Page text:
Designing Quality Financial Services for the Poor
Graham A N Wright
ISBN 984 05 1505 5 2000 304pp 215x136mm HB Tk.450.00 US$25.00
THIS BOOK was written as a result of repeated requests from practitioners and donor agencies in the microfinance field. It draws on the author’s research and thirteen years of practical experience in Bangladesh, Philippines and East Africa, and on the large and growing microfinance literature.
There are three sections: the first provides a provocative outline of cutting edge issues in the field of microfinance, including extensive discussion of: How much microfinance can contribute to reducing poverty, enhancing women’s status, empowering poor clients and improving the health, nutrition and education of the world’s poor; The role of savings in microfinance: for the clients, for the institutions involved and for the regulatory authorities; How to recruit, develop and maintain high quality clients; and issues around replicating established and successful microfinance models and systems.
The second section of the book provides a practical guide, with clear examples of how to design microfinance systems that deliver quality financial services to the poor. The third and final section has two case studies, detailing the action research processes undertaken to develop two very different microfinance systems, one in densely populated rural Bangladesh and the other in the remote mountains of the Philippines.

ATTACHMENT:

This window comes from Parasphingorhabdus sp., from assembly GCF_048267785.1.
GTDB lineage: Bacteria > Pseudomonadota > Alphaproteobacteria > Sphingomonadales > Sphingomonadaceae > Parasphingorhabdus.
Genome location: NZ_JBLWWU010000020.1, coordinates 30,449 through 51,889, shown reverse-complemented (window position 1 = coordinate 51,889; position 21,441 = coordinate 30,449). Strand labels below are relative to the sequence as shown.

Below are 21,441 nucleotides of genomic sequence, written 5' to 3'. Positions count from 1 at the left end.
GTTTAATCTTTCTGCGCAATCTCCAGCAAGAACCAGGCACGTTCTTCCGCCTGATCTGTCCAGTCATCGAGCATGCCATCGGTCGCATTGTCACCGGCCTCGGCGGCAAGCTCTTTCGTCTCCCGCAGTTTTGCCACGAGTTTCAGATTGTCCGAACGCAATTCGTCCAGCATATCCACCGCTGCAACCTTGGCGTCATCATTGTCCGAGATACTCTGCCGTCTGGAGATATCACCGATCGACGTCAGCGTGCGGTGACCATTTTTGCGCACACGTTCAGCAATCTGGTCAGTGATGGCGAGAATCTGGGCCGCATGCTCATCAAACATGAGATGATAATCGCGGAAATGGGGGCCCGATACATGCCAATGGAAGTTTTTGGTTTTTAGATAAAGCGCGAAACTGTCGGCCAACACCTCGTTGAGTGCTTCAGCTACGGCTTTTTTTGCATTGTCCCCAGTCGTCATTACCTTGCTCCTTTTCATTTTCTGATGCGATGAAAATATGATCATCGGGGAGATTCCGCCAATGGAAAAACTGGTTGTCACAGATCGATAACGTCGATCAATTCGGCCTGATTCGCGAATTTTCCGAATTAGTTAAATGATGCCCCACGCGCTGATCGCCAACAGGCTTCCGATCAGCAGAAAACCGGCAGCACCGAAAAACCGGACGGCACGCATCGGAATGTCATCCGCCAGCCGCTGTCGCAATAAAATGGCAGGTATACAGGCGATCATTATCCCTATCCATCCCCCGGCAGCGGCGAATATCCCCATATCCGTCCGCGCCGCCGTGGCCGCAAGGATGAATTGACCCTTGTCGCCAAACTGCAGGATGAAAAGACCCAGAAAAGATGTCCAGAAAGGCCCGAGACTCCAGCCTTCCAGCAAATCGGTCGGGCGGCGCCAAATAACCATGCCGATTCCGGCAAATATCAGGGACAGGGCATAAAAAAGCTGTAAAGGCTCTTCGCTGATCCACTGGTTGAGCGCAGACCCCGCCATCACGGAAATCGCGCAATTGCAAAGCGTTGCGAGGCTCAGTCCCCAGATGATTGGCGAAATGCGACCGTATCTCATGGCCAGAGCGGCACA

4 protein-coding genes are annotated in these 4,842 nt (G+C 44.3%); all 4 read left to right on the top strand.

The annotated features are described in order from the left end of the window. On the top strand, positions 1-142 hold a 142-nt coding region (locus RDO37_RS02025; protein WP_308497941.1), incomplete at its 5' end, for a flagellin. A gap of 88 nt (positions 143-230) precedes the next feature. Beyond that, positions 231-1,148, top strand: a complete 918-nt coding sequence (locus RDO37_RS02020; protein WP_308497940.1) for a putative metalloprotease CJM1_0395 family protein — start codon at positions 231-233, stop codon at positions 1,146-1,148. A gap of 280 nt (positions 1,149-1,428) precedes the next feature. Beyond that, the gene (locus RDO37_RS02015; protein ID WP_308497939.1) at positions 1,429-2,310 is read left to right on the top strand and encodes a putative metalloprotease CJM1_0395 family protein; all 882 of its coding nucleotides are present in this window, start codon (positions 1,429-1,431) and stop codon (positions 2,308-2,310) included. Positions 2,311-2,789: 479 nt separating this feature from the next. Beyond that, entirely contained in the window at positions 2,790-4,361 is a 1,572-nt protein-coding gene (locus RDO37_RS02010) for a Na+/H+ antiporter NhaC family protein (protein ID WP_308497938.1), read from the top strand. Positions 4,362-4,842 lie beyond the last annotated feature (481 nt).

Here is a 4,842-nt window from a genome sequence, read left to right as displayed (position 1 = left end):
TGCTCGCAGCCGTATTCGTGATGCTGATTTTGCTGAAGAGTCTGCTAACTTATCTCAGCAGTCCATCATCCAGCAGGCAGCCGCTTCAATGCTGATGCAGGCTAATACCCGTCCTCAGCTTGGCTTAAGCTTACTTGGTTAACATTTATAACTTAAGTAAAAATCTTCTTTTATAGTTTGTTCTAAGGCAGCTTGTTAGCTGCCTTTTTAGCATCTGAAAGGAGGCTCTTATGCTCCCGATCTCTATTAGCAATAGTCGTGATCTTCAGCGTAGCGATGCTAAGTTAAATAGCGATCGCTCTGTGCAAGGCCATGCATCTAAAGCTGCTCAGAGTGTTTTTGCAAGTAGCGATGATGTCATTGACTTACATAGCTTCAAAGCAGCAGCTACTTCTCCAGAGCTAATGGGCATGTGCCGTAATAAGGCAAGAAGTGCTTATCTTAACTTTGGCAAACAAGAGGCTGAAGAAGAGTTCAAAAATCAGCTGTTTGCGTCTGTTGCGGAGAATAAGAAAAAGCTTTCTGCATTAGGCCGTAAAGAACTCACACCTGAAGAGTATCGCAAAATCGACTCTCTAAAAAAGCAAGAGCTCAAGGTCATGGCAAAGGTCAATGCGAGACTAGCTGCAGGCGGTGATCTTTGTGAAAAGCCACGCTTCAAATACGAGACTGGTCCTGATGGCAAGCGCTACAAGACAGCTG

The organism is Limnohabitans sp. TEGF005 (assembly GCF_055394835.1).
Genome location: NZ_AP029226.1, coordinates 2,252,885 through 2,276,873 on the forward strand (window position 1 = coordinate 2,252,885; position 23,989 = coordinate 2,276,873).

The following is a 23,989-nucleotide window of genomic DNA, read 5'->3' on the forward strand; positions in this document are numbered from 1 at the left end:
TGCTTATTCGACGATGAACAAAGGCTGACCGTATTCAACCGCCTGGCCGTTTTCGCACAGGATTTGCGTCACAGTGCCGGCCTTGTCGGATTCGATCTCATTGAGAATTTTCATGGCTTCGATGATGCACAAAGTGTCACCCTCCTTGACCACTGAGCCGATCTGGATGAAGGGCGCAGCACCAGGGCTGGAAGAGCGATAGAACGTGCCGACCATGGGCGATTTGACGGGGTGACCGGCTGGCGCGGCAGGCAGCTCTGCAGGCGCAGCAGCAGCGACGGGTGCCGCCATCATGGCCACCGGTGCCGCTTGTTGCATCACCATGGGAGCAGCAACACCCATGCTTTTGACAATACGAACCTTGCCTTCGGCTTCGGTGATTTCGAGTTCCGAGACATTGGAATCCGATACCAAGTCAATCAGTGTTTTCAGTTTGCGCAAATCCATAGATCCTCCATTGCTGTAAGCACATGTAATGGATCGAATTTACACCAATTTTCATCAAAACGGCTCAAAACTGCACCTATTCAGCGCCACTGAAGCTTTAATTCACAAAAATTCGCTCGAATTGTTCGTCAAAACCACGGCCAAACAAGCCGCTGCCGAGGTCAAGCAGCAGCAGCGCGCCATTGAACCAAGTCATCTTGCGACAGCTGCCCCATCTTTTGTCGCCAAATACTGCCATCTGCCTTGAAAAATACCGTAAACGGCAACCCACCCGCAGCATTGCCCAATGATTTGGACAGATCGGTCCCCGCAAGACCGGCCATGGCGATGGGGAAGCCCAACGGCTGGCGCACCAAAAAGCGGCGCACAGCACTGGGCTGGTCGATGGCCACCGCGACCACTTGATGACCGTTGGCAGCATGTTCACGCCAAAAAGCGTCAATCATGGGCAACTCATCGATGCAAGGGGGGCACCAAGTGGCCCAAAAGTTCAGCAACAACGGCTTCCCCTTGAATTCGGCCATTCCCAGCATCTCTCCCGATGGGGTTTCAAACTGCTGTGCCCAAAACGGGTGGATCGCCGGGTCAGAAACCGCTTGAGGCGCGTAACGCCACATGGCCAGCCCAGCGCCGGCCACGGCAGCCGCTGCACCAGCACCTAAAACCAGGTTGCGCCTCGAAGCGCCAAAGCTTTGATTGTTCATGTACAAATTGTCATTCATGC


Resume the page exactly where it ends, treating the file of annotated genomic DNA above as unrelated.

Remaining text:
The book discusses the many problems and challenges facing microfinance, and offers experienced, down-to-earth recommendations for practitioners. While advocating the power of microfinance to contribute to poverty alleviation, the author offers a stimulating and invaluable guided tour of the issues, suggesting and illustrating how these might be addressed. The book is a must for all seriously interested in the growing field of microfinance.
Graham A N Wright is a member of the Institute of Chartered Accountants of England and Wales, and holds a Master of Arts (with Honours) degree in Economics and Psychology.
Over twelve years Graham Wright has provided technical assistance to a variety of microfinance service organisations in Bangladesh, the Philippines and throughout Africa. He helped develop, test and implement a self-sustaining rural savings and credit program for BURO, Tangail, now an influential Microfinance Institution in Bangladesh.
He is now Senior Regional Microfinance Advisor for the UNDP/DFID-funded MicroSave-Africa programme, which promotes the development and implementation of savings facilities for the poor amongst MFIs. At the same time, Graham Wright serves on the CGAP Working Group on Savings Mobilization, and is co-ordinating an international programme of operations research to develop quality financial services for the poor and to optimise microfinance systems.